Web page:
Read the Other

Read the Other

In acting, relationship is everything.  Connect to your scene partner.  Create the right chemistry with your scene partner.  Listen better to your scene partner.  No! but really listen! 


That last one can be especially disheartening for an actor because you feel like you are really listening! 


Instead of teaching actors to listen better, I like to give them tools that help them read people better.  Reading people feels much more accurate to what we’re doing as humans. 


Here’s an example.  A little while back, I was in the kitchen talking to my husband as he made dinner.  As we chatted, I couldn’t help but notice we had a lot of limes in the fruit basket on the counter.  Now, my husband had just cleaned off the countertop behind him and there was nothing on that countertop.  And that’s when I thought, I’m going to take one of those limes and put it on the countertop behind him to see if he notices. 


So I did.  I took a lime and very sneakily put it on the counter.  And waited. 


We continued to chat and at one point he turned around and looked right at the lime.  With all my senses, I tried to read him.  What was he thinking? 


He paused for a brief moment, thought a couple thoughts as he looked at the lime, picked up the lime and put it back in the basket.  That was it. 


But I looked very closely, was he confused?  Was he perturbed?  Did he know I did that on purpose?  Did he know I did it, at all?  It didn’t look like it.


That evening, as he took a shower, I put the lime on the tv stand.  And waited.  About an hour and a half went by when I noticed him staring at the lime.  I watched him look at it.  And I got to reading him. 


I read his thoughts, his body language. His breathing changed.  His face changed.  And finally he said, “What’s going on with the limes?”  It’s not just what he said, it was how he said it.  He knew it was me and he thought it was weird.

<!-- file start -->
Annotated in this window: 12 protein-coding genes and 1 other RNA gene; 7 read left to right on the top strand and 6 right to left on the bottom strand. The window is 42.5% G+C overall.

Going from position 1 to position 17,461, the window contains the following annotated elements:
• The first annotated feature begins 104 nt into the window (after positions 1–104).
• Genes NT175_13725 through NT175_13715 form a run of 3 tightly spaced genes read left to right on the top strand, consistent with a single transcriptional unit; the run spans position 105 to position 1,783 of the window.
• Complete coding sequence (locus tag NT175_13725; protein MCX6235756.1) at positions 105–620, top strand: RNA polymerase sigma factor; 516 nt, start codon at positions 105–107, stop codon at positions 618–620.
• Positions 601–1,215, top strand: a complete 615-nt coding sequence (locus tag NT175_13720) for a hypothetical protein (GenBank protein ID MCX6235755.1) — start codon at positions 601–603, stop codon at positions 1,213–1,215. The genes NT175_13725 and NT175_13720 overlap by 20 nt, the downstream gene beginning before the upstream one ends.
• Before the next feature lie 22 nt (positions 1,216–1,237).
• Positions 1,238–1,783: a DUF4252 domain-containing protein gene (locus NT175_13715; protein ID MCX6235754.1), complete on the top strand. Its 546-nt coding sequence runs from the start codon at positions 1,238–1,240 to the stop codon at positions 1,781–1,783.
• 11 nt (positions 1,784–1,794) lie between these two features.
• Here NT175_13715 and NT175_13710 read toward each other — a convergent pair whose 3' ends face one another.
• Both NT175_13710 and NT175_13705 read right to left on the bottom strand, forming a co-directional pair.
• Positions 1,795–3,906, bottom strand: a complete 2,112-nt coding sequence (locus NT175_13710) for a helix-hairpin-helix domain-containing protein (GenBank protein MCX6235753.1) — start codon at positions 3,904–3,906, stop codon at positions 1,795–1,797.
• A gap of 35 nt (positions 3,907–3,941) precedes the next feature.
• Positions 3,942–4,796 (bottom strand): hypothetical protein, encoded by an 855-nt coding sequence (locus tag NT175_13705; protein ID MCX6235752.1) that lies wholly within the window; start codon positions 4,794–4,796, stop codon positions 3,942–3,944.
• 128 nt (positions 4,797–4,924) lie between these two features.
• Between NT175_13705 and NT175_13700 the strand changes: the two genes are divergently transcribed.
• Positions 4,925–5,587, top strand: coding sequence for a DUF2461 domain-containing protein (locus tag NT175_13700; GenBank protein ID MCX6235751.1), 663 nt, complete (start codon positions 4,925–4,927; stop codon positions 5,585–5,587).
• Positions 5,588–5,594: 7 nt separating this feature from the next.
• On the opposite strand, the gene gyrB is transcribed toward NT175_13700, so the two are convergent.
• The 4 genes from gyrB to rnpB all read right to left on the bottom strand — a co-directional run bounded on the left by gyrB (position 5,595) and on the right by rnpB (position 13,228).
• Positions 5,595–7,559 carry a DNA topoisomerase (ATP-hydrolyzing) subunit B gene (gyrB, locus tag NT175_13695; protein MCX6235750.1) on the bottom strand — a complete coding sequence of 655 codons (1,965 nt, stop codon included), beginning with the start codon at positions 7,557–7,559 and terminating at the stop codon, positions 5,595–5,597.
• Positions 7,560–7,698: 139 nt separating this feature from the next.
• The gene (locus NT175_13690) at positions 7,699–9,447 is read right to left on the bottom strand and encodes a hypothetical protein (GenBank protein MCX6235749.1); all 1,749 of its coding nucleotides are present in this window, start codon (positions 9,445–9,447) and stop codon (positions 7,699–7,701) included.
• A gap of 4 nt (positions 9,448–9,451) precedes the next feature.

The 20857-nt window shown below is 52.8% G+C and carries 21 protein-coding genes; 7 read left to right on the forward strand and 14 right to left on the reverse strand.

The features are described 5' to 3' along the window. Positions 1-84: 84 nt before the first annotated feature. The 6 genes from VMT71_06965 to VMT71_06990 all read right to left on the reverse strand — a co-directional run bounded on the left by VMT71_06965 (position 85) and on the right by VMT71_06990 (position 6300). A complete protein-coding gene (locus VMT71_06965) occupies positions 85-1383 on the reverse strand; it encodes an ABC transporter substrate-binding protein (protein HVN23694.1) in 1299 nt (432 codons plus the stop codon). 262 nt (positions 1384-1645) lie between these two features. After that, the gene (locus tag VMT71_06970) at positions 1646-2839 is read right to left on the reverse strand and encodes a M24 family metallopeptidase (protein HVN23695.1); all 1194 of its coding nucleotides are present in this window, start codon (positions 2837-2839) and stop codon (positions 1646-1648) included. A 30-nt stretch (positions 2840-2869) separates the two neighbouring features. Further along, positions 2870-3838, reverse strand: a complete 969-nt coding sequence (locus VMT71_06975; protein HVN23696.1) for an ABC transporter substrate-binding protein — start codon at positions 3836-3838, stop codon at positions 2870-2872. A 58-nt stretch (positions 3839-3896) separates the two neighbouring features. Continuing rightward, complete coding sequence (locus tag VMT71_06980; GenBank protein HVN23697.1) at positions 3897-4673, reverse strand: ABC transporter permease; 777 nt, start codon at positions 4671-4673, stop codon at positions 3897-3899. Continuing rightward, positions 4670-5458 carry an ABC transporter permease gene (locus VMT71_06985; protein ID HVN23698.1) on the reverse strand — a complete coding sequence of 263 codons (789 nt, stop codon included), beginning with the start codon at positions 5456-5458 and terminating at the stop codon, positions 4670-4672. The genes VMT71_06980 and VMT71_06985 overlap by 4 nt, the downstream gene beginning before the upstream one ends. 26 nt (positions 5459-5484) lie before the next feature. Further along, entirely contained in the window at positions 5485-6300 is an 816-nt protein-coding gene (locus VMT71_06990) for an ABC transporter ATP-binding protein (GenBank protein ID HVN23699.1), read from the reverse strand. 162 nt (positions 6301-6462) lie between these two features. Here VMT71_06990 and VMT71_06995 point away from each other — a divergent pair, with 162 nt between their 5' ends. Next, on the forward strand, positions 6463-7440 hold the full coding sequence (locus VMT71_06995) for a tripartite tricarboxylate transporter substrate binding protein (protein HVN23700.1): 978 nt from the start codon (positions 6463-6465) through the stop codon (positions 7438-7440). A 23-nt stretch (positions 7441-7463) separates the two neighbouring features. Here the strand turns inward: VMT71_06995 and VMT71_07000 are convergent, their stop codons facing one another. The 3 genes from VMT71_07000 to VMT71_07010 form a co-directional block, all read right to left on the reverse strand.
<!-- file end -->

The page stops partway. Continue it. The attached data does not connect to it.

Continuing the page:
I said, “What do you mean?”  And continued reading him. 

“There is a lime on the tv stand.” 

“Oh really?”  I looked at the lime and said, “Ohhhh…it’s a Ghost Lime. It’s moving on its own. I’ve heard about them.” 


He sighed but didn’t say a word.  He didn’t have to!  He was saying so much to himself!  Did he wonder if Ghost Limes were a real thing?  Was he trying to restrain himself so as not to encourage my behavior?  Did he feel sad that he married someone who moved limes around the house?  There was so much to read!  And read him, I did. 


That night, he went to bed earlier than I did.  And before I got under the covers, I remembered to bring a lime to bed with me.  I put it on his nightstand so that it would be the first thing he saw when he woke up.  I couldn’t wait to read him in the morning! 


Do you see how important it is to not just listen to a person?  As people, we’re doing so much more than that!  We are constantly reading people. Sometimes, trying to anticipate what people will do or say.  Sometimes, we read people to know their true feelings or motives.  And so little of what people do is actually spoken out loud! 


So, yes, listen to the other.  But more importantly, read them.  Read them so that you can understand them.  And when you do, you can watch your acting relationships find beautiful attunement and chemistry. 


One more piece of advice…watch out for Ghost Limes. 

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